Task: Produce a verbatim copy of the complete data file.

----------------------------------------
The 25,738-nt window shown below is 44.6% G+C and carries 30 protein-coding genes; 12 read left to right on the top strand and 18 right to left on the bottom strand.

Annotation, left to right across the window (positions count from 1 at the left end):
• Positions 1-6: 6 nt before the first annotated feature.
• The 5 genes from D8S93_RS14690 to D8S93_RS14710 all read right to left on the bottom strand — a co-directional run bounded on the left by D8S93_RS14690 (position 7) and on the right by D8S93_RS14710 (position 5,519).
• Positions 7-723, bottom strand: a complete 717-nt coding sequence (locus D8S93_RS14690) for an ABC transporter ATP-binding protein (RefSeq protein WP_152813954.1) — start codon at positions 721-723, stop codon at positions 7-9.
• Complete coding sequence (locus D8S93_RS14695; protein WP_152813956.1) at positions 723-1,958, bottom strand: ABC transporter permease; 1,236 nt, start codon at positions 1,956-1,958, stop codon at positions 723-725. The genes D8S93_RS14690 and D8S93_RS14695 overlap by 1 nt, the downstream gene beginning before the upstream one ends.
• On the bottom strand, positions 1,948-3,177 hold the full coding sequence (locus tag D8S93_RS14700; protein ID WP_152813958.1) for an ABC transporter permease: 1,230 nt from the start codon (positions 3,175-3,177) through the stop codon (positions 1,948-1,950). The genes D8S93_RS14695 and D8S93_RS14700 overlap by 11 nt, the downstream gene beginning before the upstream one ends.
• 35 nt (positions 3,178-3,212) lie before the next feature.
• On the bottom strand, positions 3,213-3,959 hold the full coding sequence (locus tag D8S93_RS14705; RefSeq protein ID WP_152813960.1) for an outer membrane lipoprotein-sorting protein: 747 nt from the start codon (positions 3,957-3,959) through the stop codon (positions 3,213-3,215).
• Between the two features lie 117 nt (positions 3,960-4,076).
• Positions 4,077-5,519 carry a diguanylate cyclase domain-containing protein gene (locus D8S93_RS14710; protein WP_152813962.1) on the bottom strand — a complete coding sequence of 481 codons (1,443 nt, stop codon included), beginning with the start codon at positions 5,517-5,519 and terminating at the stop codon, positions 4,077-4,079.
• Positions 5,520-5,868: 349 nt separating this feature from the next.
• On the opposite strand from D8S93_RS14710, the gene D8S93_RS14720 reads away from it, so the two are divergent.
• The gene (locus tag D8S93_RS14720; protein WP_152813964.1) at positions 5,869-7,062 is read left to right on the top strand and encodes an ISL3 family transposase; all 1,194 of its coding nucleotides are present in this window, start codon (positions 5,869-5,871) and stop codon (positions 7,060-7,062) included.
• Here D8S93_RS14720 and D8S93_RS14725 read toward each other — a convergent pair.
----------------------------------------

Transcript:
The 25,738-nt window shown below is 44.6% G+C and carries 30 protein-coding genes; 12 read left to right on the top strand and 18 right to left on the bottom strand.

Annotation, left to right across the window (positions count from 1 at the left end):
• Positions 1-6: 6 nt before the first annotated feature.
• The 5 genes from D8S93_RS14690 to D8S93_RS14710 all read right to left on the bottom strand — a co-directional run bounded on the left by D8S93_RS14690 (position 7) and on the right by D8S93_RS14710 (position 5,519).
• Positions 7-723, bottom strand: a complete 717-nt coding sequence (locus D8S93_RS14690) for an ABC transporter ATP-binding protein (RefSeq protein WP_152813954.1) — start codon at positions 721-723, stop codon at positions 7-9.
• Complete coding sequence (locus D8S93_RS14695; protein WP_152813956.1) at positions 723-1,958, bottom strand: ABC transporter permease; 1,236 nt, start codon at positions 1,956-1,958, stop codon at positions 723-725. The genes D8S93_RS14690 and D8S93_RS14695 overlap by 1 nt, the downstream gene beginning before the upstream one ends.
• On the bottom strand, positions 1,948-3,177 hold the full coding sequence (locus tag D8S93_RS14700; protein ID WP_152813958.1) for an ABC transporter permease: 1,230 nt from the start codon (positions 3,175-3,177) through the stop codon (positions 1,948-1,950). The genes D8S93_RS14695 and D8S93_RS14700 overlap by 11 nt, the downstream gene beginning before the upstream one ends.
• 35 nt (positions 3,178-3,212) lie before the next feature.
• On the bottom strand, positions 3,213-3,959 hold the full coding sequence (locus tag D8S93_RS14705; RefSeq protein ID WP_152813960.1) for an outer membrane lipoprotein-sorting protein: 747 nt from the start codon (positions 3,957-3,959) through the stop codon (positions 3,213-3,215).
• Between the two features lie 117 nt (positions 3,960-4,076).
• Positions 4,077-5,519 carry a diguanylate cyclase domain-containing protein gene (locus D8S93_RS14710; protein WP_152813962.1) on the bottom strand — a complete coding sequence of 481 codons (1,443 nt, stop codon included), beginning with the start codon at positions 5,517-5,519 and terminating at the stop codon, positions 4,077-4,079.
• Positions 5,520-5,868: 349 nt separating this feature from the next.
• On the opposite strand from D8S93_RS14710, the gene D8S93_RS14720 reads away from it, so the two are divergent.
• The gene (locus tag D8S93_RS14720; protein WP_152813964.1) at positions 5,869-7,062 is read left to right on the top strand and encodes an ISL3 family transposase; all 1,194 of its coding nucleotides are present in this window, start codon (positions 5,869-5,871) and stop codon (positions 7,060-7,062) included.
• Here D8S93_RS14720 and D8S93_RS14725 read toward each other — a convergent pair.